Ex-Girlfriend Expressed Concern About Mikayla Miller's Mental Health Prior to Death

“I’m really worried about Mikayla Miller and I didn’t know who else she could talk to,” she said in an email to a guidance counselor

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The NBC10 Boston Investigators have obtained an email which indicates Mikayla Miller’s ex-girlfriend reached out to a school guidance counselor several days before her death, expressing concern about her mental health.

On Tuesday, the Hopkinton teen’s death was ruled a suicide, according to a death certificate filed by the Massachusetts Office of the Chief Medical Examiner.



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The certificate concluded Mikayla died from asphyxia by hanging. The 16-year-old was found suspended from a tree near a town path on the morning of April 18, according to a search warrant.

Several days before her death on April 12, Mikayla’s ex-girlfriend contacted a guidance counselor at Hopkinton High School.

A well-known civil rights attorney, Ben Crump, joined the mother of Mikayla Miller at a news conference Wednesday, as police released new documents, audio and video in the case.

“I’m really worried about Mikayla Miller and I didn’t know who else she could talk to,” wrote the teen, who NBC10 Boston isn’t identifying because she is a juvenile. “I know you’re her guidance counselor but I think she really needs someone to talk to. She’s been crying and having panic attacks all weekend and she normally never does.”

According to the email, the guidance counselor responded that she would “check in on Mikayla.”

However, it’s unclear what transpired after that. Multiple emails and phone calls to the school district superintendent, Dr. Carol Cavanaugh, have gone without a response. NBC10 Boston also stopped by the school district’s office building on Wednesday.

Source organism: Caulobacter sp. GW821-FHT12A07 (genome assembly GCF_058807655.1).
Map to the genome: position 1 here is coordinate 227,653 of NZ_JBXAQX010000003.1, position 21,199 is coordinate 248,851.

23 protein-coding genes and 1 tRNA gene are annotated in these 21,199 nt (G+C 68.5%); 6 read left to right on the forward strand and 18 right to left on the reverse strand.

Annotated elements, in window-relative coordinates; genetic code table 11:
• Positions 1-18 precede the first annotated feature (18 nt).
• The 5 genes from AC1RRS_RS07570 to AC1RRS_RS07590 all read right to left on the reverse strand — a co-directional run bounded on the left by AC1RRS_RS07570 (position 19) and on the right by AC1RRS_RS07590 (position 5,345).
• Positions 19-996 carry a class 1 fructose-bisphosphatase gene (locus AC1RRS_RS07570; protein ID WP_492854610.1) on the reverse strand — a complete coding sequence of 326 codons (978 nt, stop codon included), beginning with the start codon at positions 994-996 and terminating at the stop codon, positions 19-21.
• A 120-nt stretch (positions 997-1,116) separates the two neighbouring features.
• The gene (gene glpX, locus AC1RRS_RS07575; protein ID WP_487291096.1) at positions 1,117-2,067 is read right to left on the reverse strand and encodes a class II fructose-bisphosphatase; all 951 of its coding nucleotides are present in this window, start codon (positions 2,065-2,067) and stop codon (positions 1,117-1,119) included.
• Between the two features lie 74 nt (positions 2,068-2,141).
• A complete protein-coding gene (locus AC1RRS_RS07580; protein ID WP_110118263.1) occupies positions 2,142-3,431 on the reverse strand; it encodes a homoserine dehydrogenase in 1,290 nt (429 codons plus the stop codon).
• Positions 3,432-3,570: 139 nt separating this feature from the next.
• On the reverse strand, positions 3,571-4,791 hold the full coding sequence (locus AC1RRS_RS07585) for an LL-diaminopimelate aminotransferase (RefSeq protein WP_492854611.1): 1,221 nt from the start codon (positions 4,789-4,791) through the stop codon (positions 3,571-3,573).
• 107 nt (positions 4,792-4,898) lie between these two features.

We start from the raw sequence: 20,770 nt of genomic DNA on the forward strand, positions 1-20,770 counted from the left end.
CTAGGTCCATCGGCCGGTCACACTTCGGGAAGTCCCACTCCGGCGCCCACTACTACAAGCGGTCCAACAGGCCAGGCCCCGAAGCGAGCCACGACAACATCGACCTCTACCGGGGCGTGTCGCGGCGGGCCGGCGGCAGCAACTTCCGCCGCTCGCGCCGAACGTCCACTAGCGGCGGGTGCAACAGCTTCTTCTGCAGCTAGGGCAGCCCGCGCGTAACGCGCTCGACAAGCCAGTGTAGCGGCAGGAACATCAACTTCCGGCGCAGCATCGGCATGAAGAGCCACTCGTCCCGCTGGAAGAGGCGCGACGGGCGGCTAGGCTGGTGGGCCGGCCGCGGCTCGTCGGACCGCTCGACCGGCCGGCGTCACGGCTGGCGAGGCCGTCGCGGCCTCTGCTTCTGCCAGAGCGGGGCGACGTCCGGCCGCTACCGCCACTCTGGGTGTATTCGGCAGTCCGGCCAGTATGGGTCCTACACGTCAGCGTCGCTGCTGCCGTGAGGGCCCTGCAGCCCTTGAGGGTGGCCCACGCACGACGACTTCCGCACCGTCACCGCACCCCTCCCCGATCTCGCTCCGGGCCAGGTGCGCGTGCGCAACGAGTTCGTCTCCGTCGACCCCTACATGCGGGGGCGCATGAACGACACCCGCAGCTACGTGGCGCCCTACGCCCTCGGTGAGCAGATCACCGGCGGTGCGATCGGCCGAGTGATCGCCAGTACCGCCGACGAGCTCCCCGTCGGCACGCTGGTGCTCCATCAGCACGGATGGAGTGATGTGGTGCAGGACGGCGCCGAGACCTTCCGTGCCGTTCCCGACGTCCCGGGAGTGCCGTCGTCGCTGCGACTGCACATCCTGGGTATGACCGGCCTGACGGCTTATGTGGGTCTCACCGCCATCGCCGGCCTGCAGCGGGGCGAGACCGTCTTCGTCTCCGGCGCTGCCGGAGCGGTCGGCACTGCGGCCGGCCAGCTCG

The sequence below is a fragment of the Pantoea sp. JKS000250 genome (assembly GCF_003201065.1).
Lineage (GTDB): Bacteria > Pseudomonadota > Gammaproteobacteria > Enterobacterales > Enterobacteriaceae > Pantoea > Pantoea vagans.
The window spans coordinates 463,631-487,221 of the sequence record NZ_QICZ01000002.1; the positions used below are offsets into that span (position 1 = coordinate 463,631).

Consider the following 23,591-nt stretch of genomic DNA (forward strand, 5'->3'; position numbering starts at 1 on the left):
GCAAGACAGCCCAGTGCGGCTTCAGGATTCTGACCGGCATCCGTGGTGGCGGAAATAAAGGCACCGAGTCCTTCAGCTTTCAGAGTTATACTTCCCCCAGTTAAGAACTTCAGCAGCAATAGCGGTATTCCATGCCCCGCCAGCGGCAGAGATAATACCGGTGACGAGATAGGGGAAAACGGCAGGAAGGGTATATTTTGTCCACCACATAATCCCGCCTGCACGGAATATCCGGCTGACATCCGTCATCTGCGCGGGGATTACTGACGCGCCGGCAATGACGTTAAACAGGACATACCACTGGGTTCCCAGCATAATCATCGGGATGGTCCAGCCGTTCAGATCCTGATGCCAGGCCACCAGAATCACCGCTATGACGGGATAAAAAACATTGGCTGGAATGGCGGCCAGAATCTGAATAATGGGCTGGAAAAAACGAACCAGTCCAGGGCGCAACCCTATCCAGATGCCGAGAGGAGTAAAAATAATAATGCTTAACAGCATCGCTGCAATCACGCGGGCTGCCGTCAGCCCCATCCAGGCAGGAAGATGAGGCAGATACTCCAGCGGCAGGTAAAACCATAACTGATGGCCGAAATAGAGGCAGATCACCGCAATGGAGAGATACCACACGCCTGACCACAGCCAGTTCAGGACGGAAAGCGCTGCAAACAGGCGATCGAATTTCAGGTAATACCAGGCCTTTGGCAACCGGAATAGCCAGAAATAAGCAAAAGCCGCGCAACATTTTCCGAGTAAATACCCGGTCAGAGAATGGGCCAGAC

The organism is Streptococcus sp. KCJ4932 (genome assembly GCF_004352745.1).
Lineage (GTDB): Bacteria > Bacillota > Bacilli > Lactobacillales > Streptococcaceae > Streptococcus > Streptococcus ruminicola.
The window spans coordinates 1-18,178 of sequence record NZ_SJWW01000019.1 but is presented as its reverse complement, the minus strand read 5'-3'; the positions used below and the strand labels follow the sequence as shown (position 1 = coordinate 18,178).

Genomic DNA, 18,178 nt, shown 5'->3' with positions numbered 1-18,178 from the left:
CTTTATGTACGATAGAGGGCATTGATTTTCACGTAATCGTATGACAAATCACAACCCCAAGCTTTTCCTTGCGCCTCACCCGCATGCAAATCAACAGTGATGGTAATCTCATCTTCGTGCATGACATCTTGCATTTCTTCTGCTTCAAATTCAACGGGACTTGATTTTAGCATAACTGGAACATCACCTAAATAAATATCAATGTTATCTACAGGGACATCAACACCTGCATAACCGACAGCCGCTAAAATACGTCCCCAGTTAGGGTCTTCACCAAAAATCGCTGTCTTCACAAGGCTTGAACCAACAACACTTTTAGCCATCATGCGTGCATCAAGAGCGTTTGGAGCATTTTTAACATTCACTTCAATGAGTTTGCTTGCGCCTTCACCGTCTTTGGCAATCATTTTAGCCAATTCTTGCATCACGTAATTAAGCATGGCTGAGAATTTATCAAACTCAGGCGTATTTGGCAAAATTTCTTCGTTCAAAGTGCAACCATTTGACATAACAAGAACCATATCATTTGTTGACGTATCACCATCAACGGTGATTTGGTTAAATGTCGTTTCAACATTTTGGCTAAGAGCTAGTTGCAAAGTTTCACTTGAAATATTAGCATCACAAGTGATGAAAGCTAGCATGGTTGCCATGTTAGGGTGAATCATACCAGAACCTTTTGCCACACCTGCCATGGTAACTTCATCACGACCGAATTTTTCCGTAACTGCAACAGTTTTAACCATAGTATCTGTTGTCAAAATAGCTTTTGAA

Hopkinton teen Mikayla Miller’s mother will be part of a virtual news conference Wednesday with attorney Ben Crump and other community leaders to demand further investigation after her death was ruled a suicide.

Attorney Joseph Cataldo is representing the teen and provided the email communication to the NBC10 Boston Investigators.

“Anyone who claims my client, who is a juvenile, is blameworthy in any way is speaking out of ignorance of facts,” Cataldo wrote in a statement. “This is a sad situation. Ultimately, upon conclusion of the investigation, I expect my client will be absolved of any wrongdoing, and she should be commended for her efforts to get help for her friend.”

The NBC10 Boston Investigators learned that this was just one of several attempts where the ex-girlfriend reached out to someone to seek help for Mikayla.

The district attorney’s office said at the time that the death was not considered suspicious but the case remained "open and active."

But in the weeks following the teen’s death, speculation has swirled, and lawmakers have joined Mikayla’s mother in calling for a transparent and thorough investigation into the death of Mikayla, who was Black and a member of the LGBTQIA community.